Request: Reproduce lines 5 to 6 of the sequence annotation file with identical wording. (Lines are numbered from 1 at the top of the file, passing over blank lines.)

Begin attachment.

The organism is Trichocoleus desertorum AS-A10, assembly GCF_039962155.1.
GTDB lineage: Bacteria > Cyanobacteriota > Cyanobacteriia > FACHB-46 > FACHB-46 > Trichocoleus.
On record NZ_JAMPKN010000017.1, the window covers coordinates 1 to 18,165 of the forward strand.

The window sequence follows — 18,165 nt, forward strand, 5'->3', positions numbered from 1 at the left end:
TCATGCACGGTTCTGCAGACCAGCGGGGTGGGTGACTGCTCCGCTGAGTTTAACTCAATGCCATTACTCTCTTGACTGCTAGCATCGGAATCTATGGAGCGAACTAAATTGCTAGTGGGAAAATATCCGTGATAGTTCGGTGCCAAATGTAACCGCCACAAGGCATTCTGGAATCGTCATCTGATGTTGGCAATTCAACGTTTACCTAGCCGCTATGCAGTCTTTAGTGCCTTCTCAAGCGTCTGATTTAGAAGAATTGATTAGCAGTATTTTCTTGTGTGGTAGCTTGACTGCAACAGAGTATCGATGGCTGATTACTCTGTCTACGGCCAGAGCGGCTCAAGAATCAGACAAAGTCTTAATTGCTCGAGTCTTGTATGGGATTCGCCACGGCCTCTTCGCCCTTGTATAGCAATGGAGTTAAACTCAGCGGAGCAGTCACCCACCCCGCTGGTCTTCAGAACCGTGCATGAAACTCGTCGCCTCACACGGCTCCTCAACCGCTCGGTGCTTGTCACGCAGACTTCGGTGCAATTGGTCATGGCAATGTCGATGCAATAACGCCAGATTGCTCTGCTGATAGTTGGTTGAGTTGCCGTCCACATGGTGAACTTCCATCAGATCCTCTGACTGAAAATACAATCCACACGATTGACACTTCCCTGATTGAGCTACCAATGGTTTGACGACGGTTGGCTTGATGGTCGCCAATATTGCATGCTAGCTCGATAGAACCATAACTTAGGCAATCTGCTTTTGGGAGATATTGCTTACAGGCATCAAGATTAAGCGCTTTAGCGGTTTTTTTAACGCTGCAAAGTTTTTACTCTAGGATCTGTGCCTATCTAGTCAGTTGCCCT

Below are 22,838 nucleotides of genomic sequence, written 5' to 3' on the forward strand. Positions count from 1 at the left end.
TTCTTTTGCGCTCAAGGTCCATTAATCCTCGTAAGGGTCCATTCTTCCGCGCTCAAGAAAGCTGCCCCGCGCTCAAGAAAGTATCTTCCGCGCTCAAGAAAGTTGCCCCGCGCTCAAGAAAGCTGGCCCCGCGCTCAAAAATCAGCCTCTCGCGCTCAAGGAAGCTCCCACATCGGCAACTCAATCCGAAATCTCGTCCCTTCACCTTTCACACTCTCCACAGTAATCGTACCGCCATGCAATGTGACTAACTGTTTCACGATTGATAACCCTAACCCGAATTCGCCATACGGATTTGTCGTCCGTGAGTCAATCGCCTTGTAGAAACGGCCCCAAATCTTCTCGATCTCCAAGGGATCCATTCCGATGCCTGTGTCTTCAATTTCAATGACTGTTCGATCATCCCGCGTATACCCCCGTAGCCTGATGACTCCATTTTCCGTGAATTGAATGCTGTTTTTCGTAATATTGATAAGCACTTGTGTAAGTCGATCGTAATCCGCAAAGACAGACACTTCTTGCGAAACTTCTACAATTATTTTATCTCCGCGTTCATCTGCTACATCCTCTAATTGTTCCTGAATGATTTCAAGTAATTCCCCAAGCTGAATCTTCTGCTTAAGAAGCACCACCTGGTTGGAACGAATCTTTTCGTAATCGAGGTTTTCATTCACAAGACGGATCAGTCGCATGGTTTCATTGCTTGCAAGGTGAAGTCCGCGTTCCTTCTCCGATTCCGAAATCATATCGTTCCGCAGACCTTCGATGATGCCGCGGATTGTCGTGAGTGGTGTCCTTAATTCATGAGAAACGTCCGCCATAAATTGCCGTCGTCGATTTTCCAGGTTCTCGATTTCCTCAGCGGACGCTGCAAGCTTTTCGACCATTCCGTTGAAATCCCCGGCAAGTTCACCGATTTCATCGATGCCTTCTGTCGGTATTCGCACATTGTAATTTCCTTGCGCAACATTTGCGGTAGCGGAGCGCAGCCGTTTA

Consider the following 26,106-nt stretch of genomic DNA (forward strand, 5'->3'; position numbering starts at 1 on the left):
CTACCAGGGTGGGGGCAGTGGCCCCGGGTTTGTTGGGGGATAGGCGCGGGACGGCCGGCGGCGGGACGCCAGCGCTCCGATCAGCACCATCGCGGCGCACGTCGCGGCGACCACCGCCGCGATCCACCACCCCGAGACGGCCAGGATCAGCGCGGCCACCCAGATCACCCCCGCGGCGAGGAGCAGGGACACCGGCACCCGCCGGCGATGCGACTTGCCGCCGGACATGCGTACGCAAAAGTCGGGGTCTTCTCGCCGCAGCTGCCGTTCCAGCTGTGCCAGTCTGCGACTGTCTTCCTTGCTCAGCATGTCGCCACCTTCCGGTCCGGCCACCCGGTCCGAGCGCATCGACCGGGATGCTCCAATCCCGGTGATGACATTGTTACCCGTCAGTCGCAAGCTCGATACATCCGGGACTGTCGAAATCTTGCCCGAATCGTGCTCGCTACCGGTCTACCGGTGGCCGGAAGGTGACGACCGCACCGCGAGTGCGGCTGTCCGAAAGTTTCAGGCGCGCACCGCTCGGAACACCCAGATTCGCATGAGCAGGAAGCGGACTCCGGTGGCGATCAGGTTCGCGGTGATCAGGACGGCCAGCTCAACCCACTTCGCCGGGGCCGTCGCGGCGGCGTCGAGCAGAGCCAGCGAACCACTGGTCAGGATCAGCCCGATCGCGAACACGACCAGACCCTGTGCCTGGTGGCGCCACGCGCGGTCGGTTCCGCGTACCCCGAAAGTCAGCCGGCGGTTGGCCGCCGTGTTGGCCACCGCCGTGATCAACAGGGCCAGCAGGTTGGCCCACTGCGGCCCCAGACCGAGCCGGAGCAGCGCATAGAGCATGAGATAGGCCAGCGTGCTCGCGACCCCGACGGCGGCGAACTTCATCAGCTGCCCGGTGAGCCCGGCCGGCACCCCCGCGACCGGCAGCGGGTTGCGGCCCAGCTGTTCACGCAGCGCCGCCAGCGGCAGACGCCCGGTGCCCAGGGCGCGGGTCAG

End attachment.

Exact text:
TCATGCACGGTTCTGCAGACCAGCGGGGTGGGTGACTGCTCCGCTGAGTTTAACTCAATGCCATTACTCTCTTGACTGCTAGCATCGGAATCTATGGAGCGAACTAAATTGCTAGTGGGAAAATATCCGTGATAGTTCGGTGCCAAATGTAACCGCCACAAGGCATTCTGGAATCGTCATCTGATGTTGGCAATTCAACGTTTACCTAGCCGCTATGCAGTCTTTAGTGCCTTCTCAAGCGTCTGATTTAGAAGAATTGATTAGCAGTATTTTCTTGTGTGGTAGCTTGACTGCAACAGAGTATCGATGGCTGATTACTCTGTCTACGGCCAGAGCGGCTCAAGAATCAGACAAAGTCTTAATTGCTCGAGTCTTGTATGGGATTCGCCACGGCCTCTTCGCCCTTGTATAGCAATGGAGTTAAACTCAGCGGAGCAGTCACCCACCCCGCTGGTCTTCAGAACCGTGCATGAAACTCGTCGCCTCACACGGCTCCTCAACCGCTCGGTGCTTGTCACGCAGACTTCGGTGCAATTGGTCATGGCAATGTCGATGCAATAACGCCAGATTGCTCTGCTGATAGTTGGTTGAGTTGCCGTCCACATGGTGAACTTCCATCAGATCCTCTGACTGAAAATACAATCCACACGATTGACACTTCCCTGATTGAGCTACCAATGGTTTGACGACGGTTGGCTTGATGGTCGCCAATATTGCATGCTAGCTCGATAGAACCATAACTTAGGCAATCTGCTTTTGGGAGATATTGCTTACAGGCATCAAGATTAAGCGCTTTAGCGGTTTTTTTAACGCTGCAAAGTTTTTACTCTAGGATCTGTGCCTATCTAGTCAGTTGCCCT

Below are 22,838 nucleotides of genomic sequence, written 5' to 3' on the forward strand. Positions count from 1 at the left end.